• Since installing I have rarely accessed SSH, unless I’ve managed to blow up HA so it won’t even launch, which is startlingly easy to do. When I make changes I check my config from the Configuration | General page in the frontend.
  • To restart I go to the page and click the three dots button at the top right (Restart Home Assistant).
  • On that Configuration | General page I mentioned, you can reload several components to immediately see the effect without having to do a full restart (e.g. when I’m playing with my groups.yaml which affects my frontend I Reload Groups and the Overview page reloads with my new setup).

When I was starting I downloaded the Atom editor to my Mac, and prefered it to Nano for editing files via Samba because of the UI and syntax highlighting when editing yaml files. But now I get a similar interface directly in the web IDE I linked to above.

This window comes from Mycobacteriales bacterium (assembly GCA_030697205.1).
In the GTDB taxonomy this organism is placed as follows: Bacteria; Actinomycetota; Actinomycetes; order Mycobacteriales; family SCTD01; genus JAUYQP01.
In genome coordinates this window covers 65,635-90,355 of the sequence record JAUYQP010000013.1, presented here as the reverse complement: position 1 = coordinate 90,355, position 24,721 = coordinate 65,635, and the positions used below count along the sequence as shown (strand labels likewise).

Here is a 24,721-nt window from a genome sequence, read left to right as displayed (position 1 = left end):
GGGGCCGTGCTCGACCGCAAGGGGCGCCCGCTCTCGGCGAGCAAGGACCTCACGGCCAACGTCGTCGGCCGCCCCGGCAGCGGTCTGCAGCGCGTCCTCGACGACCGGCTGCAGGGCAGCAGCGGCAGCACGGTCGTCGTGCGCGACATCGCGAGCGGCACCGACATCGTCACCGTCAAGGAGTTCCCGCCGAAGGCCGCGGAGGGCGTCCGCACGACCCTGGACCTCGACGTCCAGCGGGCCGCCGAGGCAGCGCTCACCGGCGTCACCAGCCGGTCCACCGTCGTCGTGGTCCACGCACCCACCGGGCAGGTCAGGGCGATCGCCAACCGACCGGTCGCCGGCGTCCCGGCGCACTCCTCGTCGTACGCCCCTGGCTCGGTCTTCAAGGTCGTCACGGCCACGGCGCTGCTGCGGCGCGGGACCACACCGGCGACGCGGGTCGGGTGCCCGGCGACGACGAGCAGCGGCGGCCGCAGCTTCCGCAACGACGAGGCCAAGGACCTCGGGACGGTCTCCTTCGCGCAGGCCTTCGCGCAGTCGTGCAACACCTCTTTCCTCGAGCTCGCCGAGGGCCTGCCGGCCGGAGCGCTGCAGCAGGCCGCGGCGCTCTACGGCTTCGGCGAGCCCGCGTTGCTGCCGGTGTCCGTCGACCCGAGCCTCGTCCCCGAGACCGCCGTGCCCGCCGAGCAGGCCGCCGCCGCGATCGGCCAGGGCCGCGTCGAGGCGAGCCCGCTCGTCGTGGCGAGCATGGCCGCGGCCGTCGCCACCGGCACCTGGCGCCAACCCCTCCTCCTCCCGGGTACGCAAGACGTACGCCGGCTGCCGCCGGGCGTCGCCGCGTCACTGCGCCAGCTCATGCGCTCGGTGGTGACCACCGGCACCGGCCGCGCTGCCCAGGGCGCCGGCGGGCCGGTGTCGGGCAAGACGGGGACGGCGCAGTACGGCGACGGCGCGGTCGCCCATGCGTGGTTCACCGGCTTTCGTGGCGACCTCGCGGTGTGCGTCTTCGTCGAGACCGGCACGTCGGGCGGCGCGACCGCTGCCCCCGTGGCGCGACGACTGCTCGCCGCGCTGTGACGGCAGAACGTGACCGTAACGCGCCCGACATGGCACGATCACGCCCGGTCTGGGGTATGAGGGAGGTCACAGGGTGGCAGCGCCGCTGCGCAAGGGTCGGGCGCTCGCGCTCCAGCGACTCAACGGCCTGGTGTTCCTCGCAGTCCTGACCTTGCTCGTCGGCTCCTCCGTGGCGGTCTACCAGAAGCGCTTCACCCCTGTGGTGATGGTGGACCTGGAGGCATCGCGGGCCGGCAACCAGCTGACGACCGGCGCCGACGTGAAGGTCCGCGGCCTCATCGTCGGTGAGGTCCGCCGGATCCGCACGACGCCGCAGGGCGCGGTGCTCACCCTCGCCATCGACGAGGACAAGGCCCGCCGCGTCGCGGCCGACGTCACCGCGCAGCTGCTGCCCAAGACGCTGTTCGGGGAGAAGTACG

• I don’t think discovery is unique or special to It’s a core feature of HA (correct me if I’m wrong).
  • You need to add a device to configuration.yaml, if it is not auto-magically discovered, or if you want to further configure it. For better or worse, the default assumption in HA is, “if I find it, I’ll show it to you on the frontend.”
  • I’ve hidden a lot of stuff via the customize.yaml and customze_glob.yaml files. For example, one of my zwave light switches puts out about 6-8 “sensors” which are useless to me day to day.
  • When you do start to configure your frontend manually, NOTHING will show up until you put it in the right group. So if you get some new device, it may be an entity on your entities page, but will not be on your frontend, until you manually add it to your groups.